Shaun Pollock fires a short ball to Sachin Tendulkar. Muttiah Muralithran tosses one up to Ricky Ponting. Brian Lara, Glenn McGrath and Wasim Akram watch from the sidelines. Matthew Hayden waits his turn to bat. Courtney Walsh and Curtly Ambrose share a laugh. Fans are chanting "Saaachin, Saaaachin." All this in a baseball stadium. In New York.
Fifteen years ago, this was schoolboy fantasy: teams full of dazzling cricketers taking each other on. Tendulkar and Lara batting against Shane Warne and Akram; the batsmen cautious one moment, bubbling the next, the bowlers tempting, teasing, vicious. Back in 2000, such battles would have been glorious.
Plenty of time has passed. Murali is still smiling, Hayden is still walking down the track to fast bowlers, Ponting is still pulverising pulls off the front foot and Tendulkar still has to be careful while he extends his arms in public lest he punches some rabid selfie-monger in the face. But the players are all retired, their bodies less toned, ample waistlines apparent.
Some of the best fielders of their time - and all time - are finding that their palms are sore after fielding drills. Run-ups have shortened. Nobody is diving. The raging intensity of the past has given way to a more avuncular outlook. Don't think this is a lark, they seem to be saying, but of course it's all going to be fun.
Thankfully for the players the stadium is on the smaller side. Warne has said it reminds him of Eden Park in Auckland. Area-wise it is probably smaller. A straight six from one end will be a catch in most grounds - even in this age of shortened boundaries - and a slashed edge will soar into the terraces at the other end. The baseball mound will pose challenges for long-off and fine leg. Infielders are likely to be as close to the batsmen as slips are on many grounds - which Tendulkar said, will give them "a chance to crack a joke or two".
One big concern before the series: the weather in November. The gods seem pleased: the chill (and snow) has mostly stayed away. The Saturday afternoon temperature at Citi Field is forecast to be 62F (16C).
There is talk of fans flying in, and driving, from various parts of the country for this match. The pitch has had a long journey too, on a truck from Indianapolis, around 700 miles away. The 57,000 pounds of turf arrived at 9:30 pm on Thursday. Four-and-a-half hours later, it was laid to rest in a ditch seven inches deep. The groundstaff, most of whom have never seen a cricket match before, finished with work at 2 am. For Ray McNeil, a 40-year-old New Yorker, it was "one of the most exciting things I have worked on".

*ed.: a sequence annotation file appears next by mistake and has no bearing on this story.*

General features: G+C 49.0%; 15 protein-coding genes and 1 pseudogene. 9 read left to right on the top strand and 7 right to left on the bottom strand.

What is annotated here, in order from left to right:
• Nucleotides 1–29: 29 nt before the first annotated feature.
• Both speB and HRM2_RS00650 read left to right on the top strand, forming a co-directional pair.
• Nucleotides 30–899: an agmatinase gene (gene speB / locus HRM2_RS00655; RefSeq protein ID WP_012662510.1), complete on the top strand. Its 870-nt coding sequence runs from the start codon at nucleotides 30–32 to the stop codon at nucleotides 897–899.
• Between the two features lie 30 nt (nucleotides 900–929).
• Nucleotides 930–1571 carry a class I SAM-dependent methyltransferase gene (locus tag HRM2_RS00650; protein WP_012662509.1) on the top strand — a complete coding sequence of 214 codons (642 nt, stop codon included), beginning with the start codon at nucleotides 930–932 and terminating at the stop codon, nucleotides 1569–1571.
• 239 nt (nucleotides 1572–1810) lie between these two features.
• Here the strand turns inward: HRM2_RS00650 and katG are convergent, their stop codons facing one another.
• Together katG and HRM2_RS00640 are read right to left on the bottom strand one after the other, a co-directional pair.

This series was apparently conceived during the MCC versus Rest of the World match at Lord's last year during the MCC's bicentenary celebrations. Warne and Tendulkar thought it would be a great idea for frequent reunions. Tendulkar then dialled his friends around the world to ask if they would be interested in this venture. The common response he got: "What took you so long to call?"
For the organisers, the US was an obvious choice as a venue. The expatriate population has been starved of star cricketers for decades and there was a good chance that cities with a large south Asian population would embrace the idea: a once-in-a-lifetime opportunity to see their heroes in the flesh.
The pre-series hype has been delivered with missionary zeal. And like all hype, it needs a grain of salt. Tendulkar has said he picked up a bat again with the purpose of spreading cricket around the world. Warne intends to take the game to various parts of the globe thanks to the new form of the game - T20 - which he calls a marriage of baseball and rock 'n' roll. Singapore and Hong Kong are on his radar, Dubai too. Knowing Warne, he might want to take cricket to Antarctica. Or to the moon. And if Tendulkar joins him, hordes of spectators will follow anyway.
There may have been greater cricketers - though saying so may amount to blasphemy in some parts - but it is difficult to think of anyone in the game's history who has commanded this level of adoration. Put Tendulkar in the heart of Wall Street on a weekday morning - surrounded by suited bankers rushing to work, one hand clasping a coffee cup, another hand tap-tapping on their smart phones, weaving past bodies while stepping on boots and elbowing their fellow-walkers who are also doing the same - and you will still find 50 people dropping everything and rushing to him like iron filings seeking a magnet. And chanting "Saaachin, Saaaachin".
The scenes in Citi Field on Friday, when the cricketers conducted a clinic for 150 junior cricketers, told a story. Most of these boys, and some girls, were 15 or younger. Sure they were excited to be there - and to listen to these players hand out advice - but there was a palpable absence of awe and hero-worship. Not many appeared overwhelmed, not many were open-mouthed.
Those emotions were reserved for those in the stands - the parents - who would have given an arm and a leg to swap places with their kids. The moment Tendulkar finished with the clinic and walked towards the boundary, all hell broke loose. Middle-aged men and women - some executives in their day jobs, others technical whizzes, their hairlines receding, their brows furrowed - were clambering on railings to take a photo. Some pushed and shoved; some tried to take selfies from impossible angles. Through it all they kept shouting his name, as if the louder they uttered it the higher the chances of getting closer.
About five minutes into the chaos, one bespectacled lady, probably in her mid 30s, fed up of trying to jostle her way through the crowd, walked up a few rows in the stands, stood on a bucket chair, put her hands to her chest and - as if her whole life was flashing in front of her in that one instant - looked up to the sky and softly exclaimed, "Ashirwad mil gaya" (I've been blessed).
Blessings received, she packed her handbag and prepared to make her way out.